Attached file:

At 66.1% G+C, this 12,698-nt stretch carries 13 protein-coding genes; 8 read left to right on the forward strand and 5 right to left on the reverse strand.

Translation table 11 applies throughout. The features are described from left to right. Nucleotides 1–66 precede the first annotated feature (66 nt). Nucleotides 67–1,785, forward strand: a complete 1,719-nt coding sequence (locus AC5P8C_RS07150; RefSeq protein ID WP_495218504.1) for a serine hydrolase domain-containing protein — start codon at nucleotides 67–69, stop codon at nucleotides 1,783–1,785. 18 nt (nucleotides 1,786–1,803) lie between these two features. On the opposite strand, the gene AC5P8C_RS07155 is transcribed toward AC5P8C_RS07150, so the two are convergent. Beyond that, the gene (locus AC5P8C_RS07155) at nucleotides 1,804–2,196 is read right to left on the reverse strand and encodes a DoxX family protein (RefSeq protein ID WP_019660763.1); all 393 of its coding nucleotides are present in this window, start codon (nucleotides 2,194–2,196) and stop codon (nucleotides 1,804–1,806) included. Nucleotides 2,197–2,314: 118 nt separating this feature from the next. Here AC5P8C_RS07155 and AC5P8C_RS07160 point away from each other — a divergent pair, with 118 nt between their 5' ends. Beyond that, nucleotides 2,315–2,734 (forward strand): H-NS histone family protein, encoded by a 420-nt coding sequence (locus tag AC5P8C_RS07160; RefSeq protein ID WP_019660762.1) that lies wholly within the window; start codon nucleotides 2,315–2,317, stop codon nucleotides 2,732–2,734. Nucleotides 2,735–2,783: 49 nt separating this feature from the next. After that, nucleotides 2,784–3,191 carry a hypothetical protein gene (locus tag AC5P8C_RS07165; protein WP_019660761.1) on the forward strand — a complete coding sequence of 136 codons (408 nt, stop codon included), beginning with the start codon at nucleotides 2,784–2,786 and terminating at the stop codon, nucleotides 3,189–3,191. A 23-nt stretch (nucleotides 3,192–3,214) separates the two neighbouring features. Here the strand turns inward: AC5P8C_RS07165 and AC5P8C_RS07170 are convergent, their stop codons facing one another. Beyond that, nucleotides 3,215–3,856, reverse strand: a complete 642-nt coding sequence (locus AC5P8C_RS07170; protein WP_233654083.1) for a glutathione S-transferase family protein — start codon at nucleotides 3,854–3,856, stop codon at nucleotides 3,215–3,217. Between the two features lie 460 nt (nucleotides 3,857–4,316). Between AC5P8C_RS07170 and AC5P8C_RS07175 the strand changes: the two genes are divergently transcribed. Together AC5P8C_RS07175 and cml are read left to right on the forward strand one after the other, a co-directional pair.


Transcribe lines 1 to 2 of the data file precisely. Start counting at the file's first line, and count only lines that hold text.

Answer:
At 66.1% G+C, this 12,698-nt stretch carries 13 protein-coding genes; 8 read left to right on the forward strand and 5 right to left on the reverse strand.

Translation table 11 applies throughout. The features are described from left to right. Nucleotides 1–66 precede the first annotated feature (66 nt). Nucleotides 67–1,785, forward strand: a complete 1,719-nt coding sequence (locus AC5P8C_RS07150; RefSeq protein ID WP_495218504.1) for a serine hydrolase domain-containing protein — start codon at nucleotides 67–69, stop codon at nucleotides 1,783–1,785. 18 nt (nucleotides 1,786–1,803) lie between these two features. On the opposite strand, the gene AC5P8C_RS07155 is transcribed toward AC5P8C_RS07150, so the two are convergent. Beyond that, the gene (locus AC5P8C_RS07155) at nucleotides 1,804–2,196 is read right to left on the reverse strand and encodes a DoxX family protein (RefSeq protein ID WP_019660763.1); all 393 of its coding nucleotides are present in this window, start codon (nucleotides 2,194–2,196) and stop codon (nucleotides 1,804–1,806) included. Nucleotides 2,197–2,314: 118 nt separating this feature from the next. Here AC5P8C_RS07155 and AC5P8C_RS07160 point away from each other — a divergent pair, with 118 nt between their 5' ends. Beyond that, nucleotides 2,315–2,734 (forward strand): H-NS histone family protein, encoded by a 420-nt coding sequence (locus tag AC5P8C_RS07160; RefSeq protein ID WP_019660762.1) that lies wholly within the window; start codon nucleotides 2,315–2,317, stop codon nucleotides 2,732–2,734. Nucleotides 2,735–2,783: 49 nt separating this feature from the next. After that, nucleotides 2,784–3,191 carry a hypothetical protein gene (locus tag AC5P8C_RS07165; protein WP_019660761.1) on the forward strand — a complete coding sequence of 136 codons (408 nt, stop codon included), beginning with the start codon at nucleotides 2,784–2,786 and terminating at the stop codon, nucleotides 3,189–3,191. A 23-nt stretch (nucleotides 3,192–3,214) separates the two neighbouring features. Here the strand turns inward: AC5P8C_RS07165 and AC5P8C_RS07170 are convergent, their stop codons facing one another. Beyond that, nucleotides 3,215–3,856, reverse strand: a complete 642-nt coding sequence (locus AC5P8C_RS07170; protein WP_233654083.1) for a glutathione S-transferase family protein — start codon at nucleotides 3,854–3,856, stop codon at nucleotides 3,215–3,217. Between the two features lie 460 nt (nucleotides 3,857–4,316). Between AC5P8C_RS07170 and AC5P8C_RS07175 the strand changes: the two genes are divergently transcribed. Together AC5P8C_RS07175 and cml are read left to right on the forward strand one after the other, a co-directional pair.